Thanks to innovations in desktop interoperability, they no longer have to. For both third-party developers and the banks and buy-side firms they serve, it is easier than ever to access the resources necessary to ensure automated workflows for the modern trader or analyst. Today there is a heightened awareness of the importance of this kind of digital transformation, which has led to the rise of new standards and working groups designed to drive the industry forward.


Perhaps the best example of this is The Financial Desktop Connectivity and Collaboration Consortium (FDC3), under the auspices of the Fintech Open Source Foundation (FINOS). FDC3 seeks to develop specific protocols and taxonomies to enable applications to communicate with each other, all without having defined inter-application workflows prior to being deployed.

The first version of the FDC3 standard, released in March, takes a three-pronged approach to ensure application interoperability. First, it establishes clear application programming interface (API) standards to create a consistent developer interface and standardize interfaces for reference implementations and between desktop agents. Next, it uses a standardized set of verbs that can be used to put together common cross-application workflows. Finally, FDC3 context data defines a standard for passing common identifiers and data between apps to create a seamless experience.

These standards drive significant efficiencies for all stakeholders—vendors, banks, and end users alike. For vendors, they extend the power of applications and unlock new capabilities; for example, a given app may not offer advanced analytics and visualization capabilities, but that might not matter if it allows the end user to do so in an FDC3-enabled companion app. For banks and buy-side firms, they significantly decrease the legwork needed to ensure third-party apps can work with internal systems and allow traders to be more productive, thereby saving money. Finally, there are the end users who gain a fully automated workflow and endure far fewer day-to-day frustrations in navigating their desktop.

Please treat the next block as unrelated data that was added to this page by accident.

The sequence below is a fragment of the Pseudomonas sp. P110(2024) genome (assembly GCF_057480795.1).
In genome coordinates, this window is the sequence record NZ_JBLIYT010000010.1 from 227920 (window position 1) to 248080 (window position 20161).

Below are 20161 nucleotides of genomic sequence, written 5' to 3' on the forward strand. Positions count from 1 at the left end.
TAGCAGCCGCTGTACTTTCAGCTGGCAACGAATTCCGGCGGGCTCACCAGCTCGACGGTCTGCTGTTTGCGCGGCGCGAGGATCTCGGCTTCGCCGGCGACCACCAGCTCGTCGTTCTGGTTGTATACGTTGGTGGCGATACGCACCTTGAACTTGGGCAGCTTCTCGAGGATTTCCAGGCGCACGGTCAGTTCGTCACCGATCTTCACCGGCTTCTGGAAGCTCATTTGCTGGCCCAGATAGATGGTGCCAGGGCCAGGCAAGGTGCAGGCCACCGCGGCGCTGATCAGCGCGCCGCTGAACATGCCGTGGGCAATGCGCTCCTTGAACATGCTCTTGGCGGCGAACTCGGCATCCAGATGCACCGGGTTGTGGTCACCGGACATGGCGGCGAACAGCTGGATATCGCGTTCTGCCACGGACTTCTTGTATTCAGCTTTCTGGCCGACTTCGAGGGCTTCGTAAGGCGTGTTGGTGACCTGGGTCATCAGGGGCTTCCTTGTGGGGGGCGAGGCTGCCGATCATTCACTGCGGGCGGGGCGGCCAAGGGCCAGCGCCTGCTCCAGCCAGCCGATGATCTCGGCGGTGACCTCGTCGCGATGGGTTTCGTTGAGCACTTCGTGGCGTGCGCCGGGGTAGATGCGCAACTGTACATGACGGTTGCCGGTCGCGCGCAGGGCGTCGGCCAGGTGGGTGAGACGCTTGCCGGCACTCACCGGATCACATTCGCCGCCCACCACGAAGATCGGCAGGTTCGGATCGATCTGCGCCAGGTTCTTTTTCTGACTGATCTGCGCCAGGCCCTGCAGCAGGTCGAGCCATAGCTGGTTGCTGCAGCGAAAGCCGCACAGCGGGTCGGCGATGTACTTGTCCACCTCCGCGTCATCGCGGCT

These efficiencies put firms in a better position as they make sense of an increasingly fragmented financial desktop. There is already significant momentum around developing with interoperability in mind, but in the years to come, it will go from a forward-thinking differentiator to a bare necessity for succeeding in this industry.

OpenFin FactSet Video CTA

Mazy Dar

CEO, OpenFin

Mazy is CEO of OpenFin. Prior to OpenFin, he led credit derivative strategy at the Intercontinental Exchange and served on ICE’s executive committee. Before ICE, Mazy was Chief Strategy Officer of Creditex which was backed by JPMorgan, Deutsche Bank and TA Associates and acquired by ICE in 2008. Mazy started his career at UBS as a software programmer. He earned a degree in Computer Science and French Literature from Cornell University.


The information contained in this article is not investment advice. FactSet does not endorse or recommend any investments and assumes no liability for any consequence relating directly or indirectly to any action or inaction taken based on the information contained in this article.